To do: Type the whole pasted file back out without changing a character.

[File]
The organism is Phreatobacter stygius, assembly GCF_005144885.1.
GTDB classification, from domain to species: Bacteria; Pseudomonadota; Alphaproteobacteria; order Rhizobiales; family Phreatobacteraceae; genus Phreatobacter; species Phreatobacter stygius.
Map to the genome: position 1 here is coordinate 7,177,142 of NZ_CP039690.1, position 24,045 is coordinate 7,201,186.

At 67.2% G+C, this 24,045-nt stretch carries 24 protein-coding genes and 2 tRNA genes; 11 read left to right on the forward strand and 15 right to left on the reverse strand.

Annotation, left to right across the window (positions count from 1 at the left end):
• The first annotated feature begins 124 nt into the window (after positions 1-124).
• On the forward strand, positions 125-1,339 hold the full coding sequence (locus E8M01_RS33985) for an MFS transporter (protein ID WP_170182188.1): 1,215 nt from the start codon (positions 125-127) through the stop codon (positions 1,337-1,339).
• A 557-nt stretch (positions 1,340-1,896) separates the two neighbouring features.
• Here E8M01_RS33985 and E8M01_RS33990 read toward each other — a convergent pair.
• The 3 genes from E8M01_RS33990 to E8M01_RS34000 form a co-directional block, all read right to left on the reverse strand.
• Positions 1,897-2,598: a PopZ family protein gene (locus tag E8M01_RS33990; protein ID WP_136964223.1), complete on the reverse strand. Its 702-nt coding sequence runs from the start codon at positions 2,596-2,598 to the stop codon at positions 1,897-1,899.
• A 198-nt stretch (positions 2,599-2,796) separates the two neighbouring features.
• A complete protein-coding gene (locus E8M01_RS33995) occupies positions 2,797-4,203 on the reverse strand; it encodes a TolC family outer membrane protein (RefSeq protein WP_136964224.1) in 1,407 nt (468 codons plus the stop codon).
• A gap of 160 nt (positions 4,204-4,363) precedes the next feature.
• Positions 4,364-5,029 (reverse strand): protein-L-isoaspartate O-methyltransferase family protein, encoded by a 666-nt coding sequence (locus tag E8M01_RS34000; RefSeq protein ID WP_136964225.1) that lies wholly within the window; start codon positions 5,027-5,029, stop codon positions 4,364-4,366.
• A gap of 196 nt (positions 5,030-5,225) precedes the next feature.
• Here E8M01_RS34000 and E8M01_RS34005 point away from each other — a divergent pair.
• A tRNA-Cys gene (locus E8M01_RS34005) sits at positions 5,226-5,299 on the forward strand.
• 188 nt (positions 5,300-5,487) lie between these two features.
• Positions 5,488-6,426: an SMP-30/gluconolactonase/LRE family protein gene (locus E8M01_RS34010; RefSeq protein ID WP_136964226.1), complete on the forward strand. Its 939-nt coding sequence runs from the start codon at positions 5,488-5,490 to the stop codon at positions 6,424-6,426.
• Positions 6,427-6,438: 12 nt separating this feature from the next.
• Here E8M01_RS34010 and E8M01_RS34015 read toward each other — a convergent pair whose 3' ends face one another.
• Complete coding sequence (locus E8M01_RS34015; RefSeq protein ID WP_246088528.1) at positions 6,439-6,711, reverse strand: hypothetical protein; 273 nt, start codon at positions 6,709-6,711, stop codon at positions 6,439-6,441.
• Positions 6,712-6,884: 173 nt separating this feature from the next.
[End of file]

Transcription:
The organism is Phreatobacter stygius, assembly GCF_005144885.1.
GTDB classification, from domain to species: Bacteria; Pseudomonadota; Alphaproteobacteria; order Rhizobiales; family Phreatobacteraceae; genus Phreatobacter; species Phreatobacter stygius.
Map to the genome: position 1 here is coordinate 7,177,142 of NZ_CP039690.1, position 24,045 is coordinate 7,201,186.

At 67.2% G+C, this 24,045-nt stretch carries 24 protein-coding genes and 2 tRNA genes; 11 read left to right on the forward strand and 15 right to left on the reverse strand.

Annotation, left to right across the window (positions count from 1 at the left end):
• The first annotated feature begins 124 nt into the window (after positions 1-124).
• On the forward strand, positions 125-1,339 hold the full coding sequence (locus E8M01_RS33985) for an MFS transporter (protein ID WP_170182188.1): 1,215 nt from the start codon (positions 125-127) through the stop codon (positions 1,337-1,339).
• A 557-nt stretch (positions 1,340-1,896) separates the two neighbouring features.
• Here E8M01_RS33985 and E8M01_RS33990 read toward each other — a convergent pair.
• The 3 genes from E8M01_RS33990 to E8M01_RS34000 form a co-directional block, all read right to left on the reverse strand.
• Positions 1,897-2,598: a PopZ family protein gene (locus tag E8M01_RS33990; protein ID WP_136964223.1), complete on the reverse strand. Its 702-nt coding sequence runs from the start codon at positions 2,596-2,598 to the stop codon at positions 1,897-1,899.
• A 198-nt stretch (positions 2,599-2,796) separates the two neighbouring features.
• A complete protein-coding gene (locus E8M01_RS33995) occupies positions 2,797-4,203 on the reverse strand; it encodes a TolC family outer membrane protein (RefSeq protein WP_136964224.1) in 1,407 nt (468 codons plus the stop codon).
• A gap of 160 nt (positions 4,204-4,363) precedes the next feature.
• Positions 4,364-5,029 (reverse strand): protein-L-isoaspartate O-methyltransferase family protein, encoded by a 666-nt coding sequence (locus tag E8M01_RS34000; RefSeq protein ID WP_136964225.1) that lies wholly within the window; start codon positions 5,027-5,029, stop codon positions 4,364-4,366.
• A gap of 196 nt (positions 5,030-5,225) precedes the next feature.
• Here E8M01_RS34000 and E8M01_RS34005 point away from each other — a divergent pair.
• A tRNA-Cys gene (locus E8M01_RS34005) sits at positions 5,226-5,299 on the forward strand.
• 188 nt (positions 5,300-5,487) lie between these two features.
• Positions 5,488-6,426: an SMP-30/gluconolactonase/LRE family protein gene (locus E8M01_RS34010; RefSeq protein ID WP_136964226.1), complete on the forward strand. Its 939-nt coding sequence runs from the start codon at positions 5,488-5,490 to the stop codon at positions 6,424-6,426.
• Positions 6,427-6,438: 12 nt separating this feature from the next.
• Here E8M01_RS34010 and E8M01_RS34015 read toward each other — a convergent pair whose 3' ends face one another.
• Complete coding sequence (locus E8M01_RS34015; RefSeq protein ID WP_246088528.1) at positions 6,439-6,711, reverse strand: hypothetical protein; 273 nt, start codon at positions 6,709-6,711, stop codon at positions 6,439-6,441.
• Positions 6,712-6,884: 173 nt separating this feature from the next.